Myanmar Culture and ReligionBurma Culture and Religion
Atlas of culture - Myanmar (Burma) Culture
In Myanmar, religion is an important element of living and crucial to the notion of one' s own personality. The majority of Myanmar residents are Buddhists (87.9%). In general, a person's worship is linked to his or her race. While most Bamar are Buddhists, those who belong to minorities usually belong to ethnical minorities.
The Kachin, Chin and Naga peoples are dominated by Christianity. It' also widely practiced among the Karen and Karenni, although many Karen and Karenni are Buddhists and some are Karen animists or Muslims. The Islam is widespread among the indigenous people, the Kaman and Rohingya as well as some Bamar.
The Buddhism is closely connected with the notion of the burmesian nationalities. Burma's Buddhist nationism was heavily politicized at the beginning of the twentieth-century because of its part in the British independentism. Religion's part in the ascent of the nation has also been reinforced by the differences in ethnicity between the nuclear consequences (most of Buddhism is Bamar, while Christians and Muslims in general belong to ethnical minorities).
Minorities have been arrested and imprisoned, subject to limitations on the exercise of religion and various types of discriminatory practices. Whilst the level of repression has been considered to have been diminished since the elections of Aung San Suu Kyi and her political group, this has only been the case for some groups. At present, it is particularly hostile and inhuman to a small Moslem group - the Rohingya.
Governments restrict their practices of religion, marriages, travelling and educational opportunities and prevent them from working in welfare work. A few extreme buddhistic rulers frankly encourage animosity towards them. Buddhism is the most outstanding type of Buddhism in Myanmar. Buddhism's three components convey a feeling of instability within Burma's community by providing a framework for embedding daily life practices.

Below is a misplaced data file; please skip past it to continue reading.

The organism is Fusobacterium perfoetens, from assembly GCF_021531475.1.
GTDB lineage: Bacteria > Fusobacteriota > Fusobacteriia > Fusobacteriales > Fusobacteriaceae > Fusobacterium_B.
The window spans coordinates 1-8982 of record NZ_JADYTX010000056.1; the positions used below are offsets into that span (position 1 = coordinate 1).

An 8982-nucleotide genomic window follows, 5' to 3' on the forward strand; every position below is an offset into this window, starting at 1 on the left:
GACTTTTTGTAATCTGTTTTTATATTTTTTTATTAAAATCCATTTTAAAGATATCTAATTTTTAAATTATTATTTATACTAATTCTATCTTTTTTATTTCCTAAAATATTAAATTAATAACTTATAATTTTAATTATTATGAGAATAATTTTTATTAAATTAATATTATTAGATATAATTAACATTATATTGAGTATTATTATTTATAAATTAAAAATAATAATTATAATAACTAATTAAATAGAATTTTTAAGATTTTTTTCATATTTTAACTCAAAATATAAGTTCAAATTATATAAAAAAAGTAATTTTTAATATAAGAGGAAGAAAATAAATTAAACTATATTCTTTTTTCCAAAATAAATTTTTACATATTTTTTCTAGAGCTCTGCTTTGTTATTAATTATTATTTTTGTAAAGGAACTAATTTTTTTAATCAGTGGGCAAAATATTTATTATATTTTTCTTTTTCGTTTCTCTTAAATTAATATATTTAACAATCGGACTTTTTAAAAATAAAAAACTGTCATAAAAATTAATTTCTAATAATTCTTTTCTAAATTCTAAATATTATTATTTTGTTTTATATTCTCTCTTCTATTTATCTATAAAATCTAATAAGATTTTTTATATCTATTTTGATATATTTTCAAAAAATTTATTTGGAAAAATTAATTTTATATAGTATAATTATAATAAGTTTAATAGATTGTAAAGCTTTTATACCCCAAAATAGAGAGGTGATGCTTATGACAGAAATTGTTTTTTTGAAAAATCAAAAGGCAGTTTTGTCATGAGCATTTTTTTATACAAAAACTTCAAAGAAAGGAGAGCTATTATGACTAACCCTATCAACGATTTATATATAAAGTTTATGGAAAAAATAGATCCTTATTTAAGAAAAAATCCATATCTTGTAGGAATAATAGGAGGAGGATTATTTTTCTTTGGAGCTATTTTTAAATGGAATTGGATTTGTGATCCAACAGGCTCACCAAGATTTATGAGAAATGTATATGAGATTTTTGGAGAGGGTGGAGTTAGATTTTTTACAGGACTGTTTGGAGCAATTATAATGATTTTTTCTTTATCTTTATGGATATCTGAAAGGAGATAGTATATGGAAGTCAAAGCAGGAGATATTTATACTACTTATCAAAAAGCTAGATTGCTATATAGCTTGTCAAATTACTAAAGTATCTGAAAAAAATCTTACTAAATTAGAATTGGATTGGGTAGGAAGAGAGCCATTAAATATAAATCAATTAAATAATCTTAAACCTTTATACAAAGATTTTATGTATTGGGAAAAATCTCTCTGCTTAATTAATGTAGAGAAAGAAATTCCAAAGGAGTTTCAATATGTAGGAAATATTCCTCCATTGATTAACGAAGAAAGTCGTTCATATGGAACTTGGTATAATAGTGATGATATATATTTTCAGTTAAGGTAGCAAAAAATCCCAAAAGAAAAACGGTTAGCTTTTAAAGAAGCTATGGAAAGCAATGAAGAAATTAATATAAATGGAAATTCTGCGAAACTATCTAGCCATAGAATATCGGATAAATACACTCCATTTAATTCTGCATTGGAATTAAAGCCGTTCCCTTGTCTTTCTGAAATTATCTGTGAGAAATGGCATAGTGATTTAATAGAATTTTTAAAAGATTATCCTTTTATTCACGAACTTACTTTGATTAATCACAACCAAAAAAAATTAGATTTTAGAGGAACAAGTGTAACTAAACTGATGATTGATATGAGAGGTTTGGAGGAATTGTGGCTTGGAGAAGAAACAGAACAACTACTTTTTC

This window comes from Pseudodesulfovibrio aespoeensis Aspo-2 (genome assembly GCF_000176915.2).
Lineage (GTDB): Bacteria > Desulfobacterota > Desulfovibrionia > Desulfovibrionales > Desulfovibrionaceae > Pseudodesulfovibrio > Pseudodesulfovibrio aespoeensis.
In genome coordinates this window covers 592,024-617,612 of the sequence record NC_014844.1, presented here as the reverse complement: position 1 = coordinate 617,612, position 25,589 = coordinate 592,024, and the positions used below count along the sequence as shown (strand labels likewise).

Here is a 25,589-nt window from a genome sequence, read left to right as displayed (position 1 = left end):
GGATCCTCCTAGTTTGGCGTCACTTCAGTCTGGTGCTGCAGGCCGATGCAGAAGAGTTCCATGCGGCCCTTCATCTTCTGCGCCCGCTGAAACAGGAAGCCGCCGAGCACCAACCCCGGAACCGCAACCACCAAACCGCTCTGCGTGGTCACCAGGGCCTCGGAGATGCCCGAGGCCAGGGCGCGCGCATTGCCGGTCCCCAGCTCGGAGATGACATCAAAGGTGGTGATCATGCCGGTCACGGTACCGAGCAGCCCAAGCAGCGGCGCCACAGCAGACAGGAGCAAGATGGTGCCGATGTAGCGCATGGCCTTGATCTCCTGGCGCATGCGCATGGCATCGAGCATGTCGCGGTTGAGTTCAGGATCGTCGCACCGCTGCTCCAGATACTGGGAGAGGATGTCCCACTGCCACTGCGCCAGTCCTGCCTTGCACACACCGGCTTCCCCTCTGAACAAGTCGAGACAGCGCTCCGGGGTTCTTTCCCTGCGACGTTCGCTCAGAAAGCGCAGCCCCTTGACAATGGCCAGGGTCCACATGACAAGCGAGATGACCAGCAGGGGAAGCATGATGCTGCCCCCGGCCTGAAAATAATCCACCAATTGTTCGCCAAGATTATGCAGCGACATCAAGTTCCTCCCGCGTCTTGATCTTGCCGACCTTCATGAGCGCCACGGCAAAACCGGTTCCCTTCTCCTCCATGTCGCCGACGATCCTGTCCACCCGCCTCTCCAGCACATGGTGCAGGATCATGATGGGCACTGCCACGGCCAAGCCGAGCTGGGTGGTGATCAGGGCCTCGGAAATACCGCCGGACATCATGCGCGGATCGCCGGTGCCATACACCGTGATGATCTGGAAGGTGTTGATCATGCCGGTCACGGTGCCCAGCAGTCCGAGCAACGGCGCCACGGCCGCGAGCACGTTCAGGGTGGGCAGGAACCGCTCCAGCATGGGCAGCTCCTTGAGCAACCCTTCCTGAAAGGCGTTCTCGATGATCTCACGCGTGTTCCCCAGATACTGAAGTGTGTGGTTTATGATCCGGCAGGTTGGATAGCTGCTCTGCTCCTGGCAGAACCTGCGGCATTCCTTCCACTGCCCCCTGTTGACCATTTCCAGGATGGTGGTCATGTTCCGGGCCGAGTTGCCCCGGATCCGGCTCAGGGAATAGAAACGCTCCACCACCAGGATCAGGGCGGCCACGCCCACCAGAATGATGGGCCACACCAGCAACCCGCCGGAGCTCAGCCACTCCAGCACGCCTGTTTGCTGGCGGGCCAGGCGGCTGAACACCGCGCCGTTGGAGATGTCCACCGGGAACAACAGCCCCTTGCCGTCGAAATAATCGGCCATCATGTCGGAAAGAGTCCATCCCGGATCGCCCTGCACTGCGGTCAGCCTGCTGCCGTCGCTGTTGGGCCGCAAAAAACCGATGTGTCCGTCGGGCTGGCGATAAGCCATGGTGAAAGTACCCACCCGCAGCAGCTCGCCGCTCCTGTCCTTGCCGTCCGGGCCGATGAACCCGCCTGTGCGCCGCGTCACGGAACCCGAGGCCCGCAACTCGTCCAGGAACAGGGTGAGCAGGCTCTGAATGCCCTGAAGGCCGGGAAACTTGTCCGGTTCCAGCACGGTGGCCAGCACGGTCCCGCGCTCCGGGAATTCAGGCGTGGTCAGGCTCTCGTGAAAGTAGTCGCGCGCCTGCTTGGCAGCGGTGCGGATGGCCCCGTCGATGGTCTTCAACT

Sangha ( "the Buddha Order", which comprises civilized friars, monastics and/or novices) is an important institutional body in Myanmar. Buddha is not seen as "God" in the Christendom in Myanmar (and Therav?da Buddhism in general). The dedication to the Buddha is more like the reverence a disciple has for a schoolteacher.
Buddhism is one of a kind in Myanmar because it involves the adoration of the mind (nat). Christendom is the second biggest religion in Myanmar. Most of their supporters are tribal minority groups who have been proselytized through Europe's mission work in their area. It is also a common way of worshipping on Martyrs' Sunday.
There are many different types of tattoos, for example, some folks may have tattoos on skins for magic custody. Although the vast majority of Myanmar's tribal peoples have become Buddhism, Christianity or Islam, they often integrate animistic convictions into their understandings of organized religion, healthcare and everyday living. All over the land there are natural sanctuaries where human beings can offer shelter and prosperity.
Also many Karen believe that the advantages of ghosts can be found through ritual - such as guard ghosts (ther myng khae). There are many Karen and Karenni who believe that a human being has a number of minds that are named "kla" and can escape for various causes (e.g. in the context of a spiritual breakdown).
They can try to keep the claw by putting a holy cord around someone's wrists. Several Karen also believe in an ubiquitous, unknow whole power called'pgho' and non-Christian Chins may believe in'hnam', an evils mind that lives in them. There are some who can wear the hair of an elephant's tails to fight off it.